No public services are scheduled at this time. Receive a notification when services are updated.
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November 13, 2020
My sincere sympathy to Betty's family on the loss of your dear mother/grandmother.
I met Betty back when she came to live at the lake. It was always a pleasure to see her, run into her at the grocery store, or just chat with her on the phone.
We were amazed when my daughter and her granddaughter (Patricia) crossed paths at university in Ontario.
My memories of Betty will be treasured. She was a lovely lady.
Timothy and Barbara Johnston
November 9, 2020
We have so many fond memories of our times with Derek and Betty.
One of them was on our trip to London where they showed us such a good time. Betty was our tour guide through Old London and narrated all the major highlights and sites for us. She even took us to shop and Herrod’s of London. Tim wanted to purchase something, but since everything was so pricey, he settled on gold coloured golf tees which he shared as souvenirs with his golfing buddies back home.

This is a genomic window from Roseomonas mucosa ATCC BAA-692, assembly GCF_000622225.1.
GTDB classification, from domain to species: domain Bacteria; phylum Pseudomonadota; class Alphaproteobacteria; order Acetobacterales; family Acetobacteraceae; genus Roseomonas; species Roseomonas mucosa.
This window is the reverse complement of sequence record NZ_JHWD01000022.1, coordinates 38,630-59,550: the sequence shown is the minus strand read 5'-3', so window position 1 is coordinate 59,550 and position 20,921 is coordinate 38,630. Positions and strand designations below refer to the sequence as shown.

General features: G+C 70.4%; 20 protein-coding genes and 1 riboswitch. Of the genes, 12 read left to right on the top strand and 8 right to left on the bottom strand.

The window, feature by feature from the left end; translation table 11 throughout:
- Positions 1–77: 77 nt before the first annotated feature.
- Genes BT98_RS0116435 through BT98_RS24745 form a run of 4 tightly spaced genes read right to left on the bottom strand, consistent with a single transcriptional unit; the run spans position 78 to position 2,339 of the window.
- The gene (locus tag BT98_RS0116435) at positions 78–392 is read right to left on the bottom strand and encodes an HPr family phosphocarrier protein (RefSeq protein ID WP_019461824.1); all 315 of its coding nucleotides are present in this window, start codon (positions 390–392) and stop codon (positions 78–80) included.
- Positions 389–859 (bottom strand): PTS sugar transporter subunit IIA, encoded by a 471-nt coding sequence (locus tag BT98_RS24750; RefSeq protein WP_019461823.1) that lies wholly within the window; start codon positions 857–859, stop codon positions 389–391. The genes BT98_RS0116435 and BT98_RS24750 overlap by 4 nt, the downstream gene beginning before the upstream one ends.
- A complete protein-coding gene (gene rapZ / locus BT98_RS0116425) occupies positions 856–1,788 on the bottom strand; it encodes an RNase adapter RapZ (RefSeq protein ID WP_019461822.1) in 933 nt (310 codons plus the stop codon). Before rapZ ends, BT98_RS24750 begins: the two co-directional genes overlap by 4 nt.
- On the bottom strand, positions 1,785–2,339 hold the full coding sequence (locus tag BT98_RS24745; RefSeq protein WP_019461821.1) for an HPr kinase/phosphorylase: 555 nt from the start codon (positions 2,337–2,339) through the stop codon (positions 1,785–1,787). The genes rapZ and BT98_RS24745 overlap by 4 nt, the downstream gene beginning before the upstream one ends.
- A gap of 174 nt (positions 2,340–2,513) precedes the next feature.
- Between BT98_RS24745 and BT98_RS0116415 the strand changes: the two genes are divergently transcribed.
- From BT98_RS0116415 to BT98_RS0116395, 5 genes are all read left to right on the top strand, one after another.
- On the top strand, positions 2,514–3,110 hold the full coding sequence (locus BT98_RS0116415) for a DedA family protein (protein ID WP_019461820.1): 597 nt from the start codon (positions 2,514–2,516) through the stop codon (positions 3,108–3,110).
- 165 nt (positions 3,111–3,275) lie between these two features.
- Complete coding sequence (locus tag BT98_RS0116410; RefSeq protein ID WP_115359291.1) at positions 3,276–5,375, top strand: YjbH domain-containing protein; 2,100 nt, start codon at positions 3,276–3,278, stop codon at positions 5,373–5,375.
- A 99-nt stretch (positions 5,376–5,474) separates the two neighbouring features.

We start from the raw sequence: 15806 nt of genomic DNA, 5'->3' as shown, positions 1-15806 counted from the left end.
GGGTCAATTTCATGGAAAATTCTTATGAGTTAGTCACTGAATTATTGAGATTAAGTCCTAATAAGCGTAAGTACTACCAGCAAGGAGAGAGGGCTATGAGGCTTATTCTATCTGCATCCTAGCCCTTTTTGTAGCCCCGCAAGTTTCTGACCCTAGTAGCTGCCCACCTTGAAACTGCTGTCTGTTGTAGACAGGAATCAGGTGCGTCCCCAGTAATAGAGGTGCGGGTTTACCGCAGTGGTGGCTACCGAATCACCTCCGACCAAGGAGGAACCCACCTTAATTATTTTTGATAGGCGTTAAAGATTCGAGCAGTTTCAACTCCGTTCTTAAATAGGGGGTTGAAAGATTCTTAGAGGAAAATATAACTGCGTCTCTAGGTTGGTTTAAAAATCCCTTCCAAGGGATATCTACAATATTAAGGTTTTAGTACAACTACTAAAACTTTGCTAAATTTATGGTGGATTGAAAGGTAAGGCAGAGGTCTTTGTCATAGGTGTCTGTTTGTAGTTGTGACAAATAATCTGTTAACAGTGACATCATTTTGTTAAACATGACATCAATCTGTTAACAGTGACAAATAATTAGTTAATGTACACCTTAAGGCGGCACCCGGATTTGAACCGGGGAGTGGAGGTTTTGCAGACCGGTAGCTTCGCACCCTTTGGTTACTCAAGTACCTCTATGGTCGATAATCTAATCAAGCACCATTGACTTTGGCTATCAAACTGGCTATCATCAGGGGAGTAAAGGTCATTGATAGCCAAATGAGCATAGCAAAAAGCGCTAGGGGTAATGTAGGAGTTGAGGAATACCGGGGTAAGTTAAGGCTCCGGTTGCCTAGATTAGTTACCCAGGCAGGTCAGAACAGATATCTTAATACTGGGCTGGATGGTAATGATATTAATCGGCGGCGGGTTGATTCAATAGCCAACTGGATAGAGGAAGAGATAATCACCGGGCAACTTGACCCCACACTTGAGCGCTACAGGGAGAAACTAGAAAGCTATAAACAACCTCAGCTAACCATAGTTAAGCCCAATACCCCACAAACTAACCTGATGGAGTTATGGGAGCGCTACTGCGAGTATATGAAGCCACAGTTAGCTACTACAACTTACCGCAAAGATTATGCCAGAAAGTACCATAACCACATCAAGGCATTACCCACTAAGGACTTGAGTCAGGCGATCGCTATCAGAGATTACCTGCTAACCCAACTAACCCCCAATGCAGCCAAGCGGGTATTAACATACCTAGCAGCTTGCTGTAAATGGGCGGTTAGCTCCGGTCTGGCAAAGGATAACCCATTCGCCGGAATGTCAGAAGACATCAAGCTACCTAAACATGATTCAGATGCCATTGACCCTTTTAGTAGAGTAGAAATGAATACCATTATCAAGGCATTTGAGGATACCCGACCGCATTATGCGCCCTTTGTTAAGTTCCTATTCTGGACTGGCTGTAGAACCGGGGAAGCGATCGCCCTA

The ride on the Night Scottsman’s train to Strontain, the beautiful inn, and the sights in the highlands were so enjoyable with Derek and Betty as our travel companions.
Back at their flat in London, Betty created such lovely meals from the purchases of our daily trips to the markets. One of her meals, was sweet breads that she made for Tim. This is a difficult meal to prepare and Betty didn’t even like them, but she always made sure that her guests were fully satisfied and happy.
Such great times and wonderful memories.
Tim and Barb Johnston